We all know the spiel for keeping your eyes healthy during the summertime (sunglasses, sunglasses and even more 100 percent UV-resistant sunglasses). But what about in the fall? Every season brings with it unique eye safety challenges and fall is no exception.

Now that leaves and pumpkin spice are among us, it’s time to start thinking seriously about fall eye protection. Here’s how to keep your eyes and vision secure during the autumn season.

Beware non-prescription contacts

Halloween is just around the corner, and it’s tempting to grab those bright red contact lenses off the party store shelf to complete your outfit. But try to avoid the siren call of these unregulated products.

Contact lenses are medical devices, and you should never trust ones that weren’t prescribed by your doctor. This is because contact lens prescriptions are more than just the strength of your vision correction, they also take into account astigmatism and other eye measurements. Not everyone’s eyes are shaped the same, and wearing lenses that weren’t designed for your eyes can lead to horrible eye infections or injuries.

Still interested in coloring your eyes? Well you can do it safely with brands like Air Optix, which offer colored prescription contact lenses. Talk to your eye doctor about getting an updated contact lens prescription and then feel free to shop for safe contact lenses that will both correct your eyesight and give you the vivid color you’re looking for. Even if you don’t need corrective lenses, you can still get a contact prescription that ensures the lenses are shaped correctly for your eyes.

Be careful with makeup

Fall is also the time of year when a lot of sketchy makeup finds its way onto store shelves. The FDA doesn’t have the same level of control over cosmetics as it does over drugs and food. Largely it is the responsibility of the manufacturer to make sure their products are safe.

Avoid “Halloween” makeup kits that you find on sale at pop-up Halloween stores or online. Instead invest in some quality cosmetics from a trusted company. This will lessen your odds of an eye infection or an injury from glitter or similar materials.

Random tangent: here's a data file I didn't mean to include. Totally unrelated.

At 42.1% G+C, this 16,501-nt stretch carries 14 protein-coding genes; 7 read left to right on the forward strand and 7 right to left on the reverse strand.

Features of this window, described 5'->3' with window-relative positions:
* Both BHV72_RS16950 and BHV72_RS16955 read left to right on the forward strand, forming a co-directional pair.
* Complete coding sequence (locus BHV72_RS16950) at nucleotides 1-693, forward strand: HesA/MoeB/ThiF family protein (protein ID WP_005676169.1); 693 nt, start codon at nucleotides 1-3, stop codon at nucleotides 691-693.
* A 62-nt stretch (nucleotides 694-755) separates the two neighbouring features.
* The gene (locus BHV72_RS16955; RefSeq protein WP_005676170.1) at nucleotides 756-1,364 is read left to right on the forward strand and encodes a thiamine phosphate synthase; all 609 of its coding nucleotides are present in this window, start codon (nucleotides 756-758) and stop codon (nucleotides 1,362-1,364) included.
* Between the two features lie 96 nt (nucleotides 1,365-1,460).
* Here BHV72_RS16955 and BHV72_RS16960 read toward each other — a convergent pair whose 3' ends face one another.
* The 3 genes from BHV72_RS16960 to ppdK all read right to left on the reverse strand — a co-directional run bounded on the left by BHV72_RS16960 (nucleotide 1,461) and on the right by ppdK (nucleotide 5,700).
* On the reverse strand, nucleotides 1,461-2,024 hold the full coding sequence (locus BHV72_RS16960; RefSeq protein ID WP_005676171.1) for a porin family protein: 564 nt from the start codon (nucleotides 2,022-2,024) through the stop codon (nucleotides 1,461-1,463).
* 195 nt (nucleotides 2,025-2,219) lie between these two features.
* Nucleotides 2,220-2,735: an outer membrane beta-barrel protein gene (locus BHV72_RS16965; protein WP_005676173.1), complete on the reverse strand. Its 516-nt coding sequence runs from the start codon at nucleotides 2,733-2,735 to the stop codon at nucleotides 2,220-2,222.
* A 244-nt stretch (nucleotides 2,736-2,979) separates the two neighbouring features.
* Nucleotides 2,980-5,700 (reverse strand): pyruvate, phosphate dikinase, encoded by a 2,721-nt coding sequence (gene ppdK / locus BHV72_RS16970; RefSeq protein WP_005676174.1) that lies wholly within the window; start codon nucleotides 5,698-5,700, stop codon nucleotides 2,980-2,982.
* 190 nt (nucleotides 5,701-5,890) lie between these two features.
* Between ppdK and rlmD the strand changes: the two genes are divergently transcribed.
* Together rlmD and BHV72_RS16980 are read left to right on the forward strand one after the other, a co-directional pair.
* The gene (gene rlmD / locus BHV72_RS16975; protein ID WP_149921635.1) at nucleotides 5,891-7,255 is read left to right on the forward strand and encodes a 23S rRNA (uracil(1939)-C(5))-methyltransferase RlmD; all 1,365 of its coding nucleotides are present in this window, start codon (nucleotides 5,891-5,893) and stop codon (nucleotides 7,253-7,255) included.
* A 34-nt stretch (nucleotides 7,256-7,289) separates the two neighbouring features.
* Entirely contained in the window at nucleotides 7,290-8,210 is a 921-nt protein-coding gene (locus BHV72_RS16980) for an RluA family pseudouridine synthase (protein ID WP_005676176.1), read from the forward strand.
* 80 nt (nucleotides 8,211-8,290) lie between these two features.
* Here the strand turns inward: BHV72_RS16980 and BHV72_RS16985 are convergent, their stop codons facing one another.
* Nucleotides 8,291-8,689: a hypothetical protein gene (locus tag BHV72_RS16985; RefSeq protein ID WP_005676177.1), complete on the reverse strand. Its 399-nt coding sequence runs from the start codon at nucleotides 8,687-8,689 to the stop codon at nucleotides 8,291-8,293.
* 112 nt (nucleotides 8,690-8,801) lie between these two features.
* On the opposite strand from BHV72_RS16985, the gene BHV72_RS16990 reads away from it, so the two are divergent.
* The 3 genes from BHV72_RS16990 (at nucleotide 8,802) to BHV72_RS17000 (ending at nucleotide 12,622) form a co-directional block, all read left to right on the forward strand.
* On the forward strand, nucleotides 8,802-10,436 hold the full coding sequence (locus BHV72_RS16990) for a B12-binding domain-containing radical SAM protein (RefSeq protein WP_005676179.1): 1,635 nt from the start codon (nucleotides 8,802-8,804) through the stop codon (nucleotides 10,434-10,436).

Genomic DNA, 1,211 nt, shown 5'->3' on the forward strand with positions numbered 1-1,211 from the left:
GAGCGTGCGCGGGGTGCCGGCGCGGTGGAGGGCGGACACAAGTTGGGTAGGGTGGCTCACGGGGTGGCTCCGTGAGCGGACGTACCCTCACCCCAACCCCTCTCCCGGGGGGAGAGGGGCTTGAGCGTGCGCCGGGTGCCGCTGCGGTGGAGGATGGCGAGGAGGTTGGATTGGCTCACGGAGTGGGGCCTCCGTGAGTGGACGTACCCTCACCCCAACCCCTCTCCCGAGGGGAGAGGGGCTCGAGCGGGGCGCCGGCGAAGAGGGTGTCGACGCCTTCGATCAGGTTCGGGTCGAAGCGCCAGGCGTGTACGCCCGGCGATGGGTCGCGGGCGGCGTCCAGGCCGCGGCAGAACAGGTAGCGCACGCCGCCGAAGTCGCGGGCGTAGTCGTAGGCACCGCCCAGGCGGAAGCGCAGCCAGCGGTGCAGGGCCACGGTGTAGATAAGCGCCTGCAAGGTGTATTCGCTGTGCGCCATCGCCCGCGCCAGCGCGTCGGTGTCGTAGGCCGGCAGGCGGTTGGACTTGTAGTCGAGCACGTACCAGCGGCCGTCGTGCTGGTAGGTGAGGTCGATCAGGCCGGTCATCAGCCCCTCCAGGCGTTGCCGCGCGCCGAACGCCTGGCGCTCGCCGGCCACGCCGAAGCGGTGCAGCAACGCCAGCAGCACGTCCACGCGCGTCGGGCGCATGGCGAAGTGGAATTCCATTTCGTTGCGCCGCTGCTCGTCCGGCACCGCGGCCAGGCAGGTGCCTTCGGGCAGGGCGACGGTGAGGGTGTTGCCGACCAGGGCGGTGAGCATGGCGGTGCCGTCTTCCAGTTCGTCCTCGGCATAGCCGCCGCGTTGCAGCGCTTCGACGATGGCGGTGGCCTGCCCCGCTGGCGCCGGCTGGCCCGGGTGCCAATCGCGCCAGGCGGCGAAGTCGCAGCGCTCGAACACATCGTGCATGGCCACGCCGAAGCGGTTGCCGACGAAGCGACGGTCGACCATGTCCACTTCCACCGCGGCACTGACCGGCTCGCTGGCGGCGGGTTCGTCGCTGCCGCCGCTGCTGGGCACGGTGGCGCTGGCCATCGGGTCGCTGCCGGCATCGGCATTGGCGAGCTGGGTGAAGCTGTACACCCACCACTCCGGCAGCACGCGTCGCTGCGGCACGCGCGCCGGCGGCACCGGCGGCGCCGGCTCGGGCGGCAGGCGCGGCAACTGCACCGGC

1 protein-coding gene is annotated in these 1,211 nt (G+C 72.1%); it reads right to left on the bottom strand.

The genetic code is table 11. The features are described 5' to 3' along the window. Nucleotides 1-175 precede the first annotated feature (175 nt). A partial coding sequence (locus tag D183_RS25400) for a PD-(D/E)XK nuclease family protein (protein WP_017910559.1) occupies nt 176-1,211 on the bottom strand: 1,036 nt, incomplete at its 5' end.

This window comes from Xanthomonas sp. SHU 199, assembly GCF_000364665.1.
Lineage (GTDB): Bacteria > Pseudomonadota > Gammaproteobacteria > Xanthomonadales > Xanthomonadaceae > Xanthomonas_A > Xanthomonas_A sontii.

Don’t let your eyes dry out

As we head into fall, the temperatures get colder and the air gets drier. If your eyes aren’t properly lubricated, they might get red, irritated or even painful. If you notice any of these symptoms, try drinking more water and buy some over the counter eye drops. If the dryness persists, see your eye doctor.

You may also consider buying a humidifier for your home to stop the air from drying your eyes out.

Many people also experience allergies during the fall. There can be a lot of debris in the air from harvests and other farm activities. Keep your eyes lubricated and avoid going outside if it seems smoky or dusty.

Don’t pack your sunglasses away just yet

Sunlight causes cumulative damage to your eyes all year round. Just because the weather is colder and cloudier in the fall doesn’t mean you aren’t still exposed to UV lights. For maximum protection, sunglasses should be worn whenever you’re outside, whether it’s overcast or sunny. If that seems like an unattainable goal, try to wear sunglasses as frequently as you can. This will limit your overall exposure to ultraviolet light.

Be sure your sunglasses are 100 percent UV-blocking. Sunglasses that don’t block all UV light may actually do you more harm than good. These glasses will dilate your pupils without blocking UV light, thus letting in more UV light than if you had gone without.

Sunglasses from 39DollarGlasses are 100 percent UV-resistant and can be fitted with prescription lenses so you can enjoy perfect vision while you keep your eyes safe.

Don’t forget the safety goggles

Fall is the season of leaf blowing and woodworking projects. These activities put your eyes at risk of injuries or debris. So remember to pop on a pair of goggles or safety glasses whenever you’re using power tools.

Even if you forgo the leaf blower and opt for a good, old-fashioned rake instead, your eyes may still be at risk. Leaves are a breeding ground for a lot of bacteria and several harmful funguses. Vigorous raking can lead to fungal keratitis or other infections of the eye. So play it safe and wear protective glasses. If you use contact lenses, replace them soon after raking or leave them out all together. Contact lenses are semi-permeable and can help trap contagens against your eye.

Chow down on some antioxidants

Antioxidants are essential for eye health. They may prevent or lessen diseases like macular degeneration and cataracts. Many classic fall foods are rife with antioxidants. So be sure to stock your cupboards with squash, cauliflower, pomegranates and apples.